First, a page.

Partners HealthCare Commits $2.2 Million to Massachusetts League of Community Health Centers | Funds to Support, Strengthen Health Center Staffs Across Massachusetts
Partners HealthCare Commits $2.2 Million to Massachusetts League of Community Health Centers
Funds to Support, Strengthen Health Center Staffs Across Massachusetts
Partners HealthCare today announced a $2.2 million commitment to the Mass League of Community Health Centers to help health centers reshape the way care is delivered around the state. The funds will be used to support a wide range of workforce development programs -- including training and technical assistance -- as the role of health centers continues to expand and evolve in Massachusetts’ rapidly changing health care landscape.
“Community health centers are among the Commonwealth’s most valuable health care assets,” said Gary L. Gottlieb, M.D. President and CEO of Partners HealthCare. “For decades, community health centers have pioneered and developed models of care that deliver high quality and cost effectiveness. We must continue to support their ongoing mission to deliver the best value possible to patients and their families.”
“The demands on the state’s network of community health centers have grown leaps and bounds since the launch of state health reform and as more residents are impacted by the state’s economic challenges,” said James W. Hunt, Jr., President and CEO of the Massachusetts League of Community Health Centers. “These investments are critical to strengthening the state’s health centers and expanding their affordable, high-quality primary and preventive health care to more Massachusetts residents in need.”
Approximately $1 million will be invested in a process improvement training program – Lean Performance Improvement Training – for community health centers. The program provides practical tools to identify problems, improve patient and clinician satisfaction, and sustain effective change. Enhancements made through the training can improve the effectiveness of care delivery, as well as access to and engagement in patient centered medical homes, which have shown significant impact on both patient outcomes and costs.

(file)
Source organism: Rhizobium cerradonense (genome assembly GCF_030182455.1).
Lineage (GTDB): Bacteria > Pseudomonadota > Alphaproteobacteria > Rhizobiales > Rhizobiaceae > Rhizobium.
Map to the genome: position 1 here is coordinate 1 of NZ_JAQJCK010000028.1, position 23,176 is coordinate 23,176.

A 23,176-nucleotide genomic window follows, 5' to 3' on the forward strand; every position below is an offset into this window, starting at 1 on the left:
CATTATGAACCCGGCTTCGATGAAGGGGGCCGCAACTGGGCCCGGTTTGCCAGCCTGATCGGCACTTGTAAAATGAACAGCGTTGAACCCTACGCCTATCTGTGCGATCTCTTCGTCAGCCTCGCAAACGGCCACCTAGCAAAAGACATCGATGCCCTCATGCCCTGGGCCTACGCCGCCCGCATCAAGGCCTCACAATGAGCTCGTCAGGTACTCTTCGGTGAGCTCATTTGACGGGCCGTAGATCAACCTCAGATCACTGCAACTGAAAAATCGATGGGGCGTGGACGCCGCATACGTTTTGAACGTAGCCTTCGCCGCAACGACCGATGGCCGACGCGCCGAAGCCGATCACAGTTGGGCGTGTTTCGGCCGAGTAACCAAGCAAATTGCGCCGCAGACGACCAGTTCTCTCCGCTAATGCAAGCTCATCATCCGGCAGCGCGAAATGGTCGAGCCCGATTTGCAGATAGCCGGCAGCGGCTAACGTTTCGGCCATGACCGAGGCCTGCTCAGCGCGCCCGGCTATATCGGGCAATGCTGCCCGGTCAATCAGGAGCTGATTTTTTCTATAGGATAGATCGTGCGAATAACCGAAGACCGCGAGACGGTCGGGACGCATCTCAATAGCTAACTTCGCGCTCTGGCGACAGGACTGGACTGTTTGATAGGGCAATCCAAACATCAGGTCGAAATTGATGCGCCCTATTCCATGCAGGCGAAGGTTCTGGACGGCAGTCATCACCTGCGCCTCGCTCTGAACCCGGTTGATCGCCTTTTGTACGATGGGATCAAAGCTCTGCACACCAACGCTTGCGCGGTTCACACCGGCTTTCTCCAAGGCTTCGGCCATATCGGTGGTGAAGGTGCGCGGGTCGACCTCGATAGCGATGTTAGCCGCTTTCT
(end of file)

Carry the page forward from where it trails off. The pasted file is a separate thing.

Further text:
Early results have already shown tremendous progress at some of the state’s health centers. At the East Boston Neighborhood Community Health Center, clinicians and staff sought to enhance the role of the Medical Assistant (MA) by standardizing workflows for greater efficiency in the workplace – ultimately creating more time for patient engagement. After a four-month ‘lean training’ effort focusing on well child visits, staff identified new work processes that afforded doctors 27% more time with patients and helped to improve patient, family and clinician satisfaction.
“With support from Partners HealthCare and the Massachusetts League of Community Health Centers, this initiative has helped East Boston better address the top priorities of community health centers: improving patient care and attracting and retaining the highest quality clinical personnel,” said East Boston Neighborhood Health Center Chief Executive Officer Jack Cradock.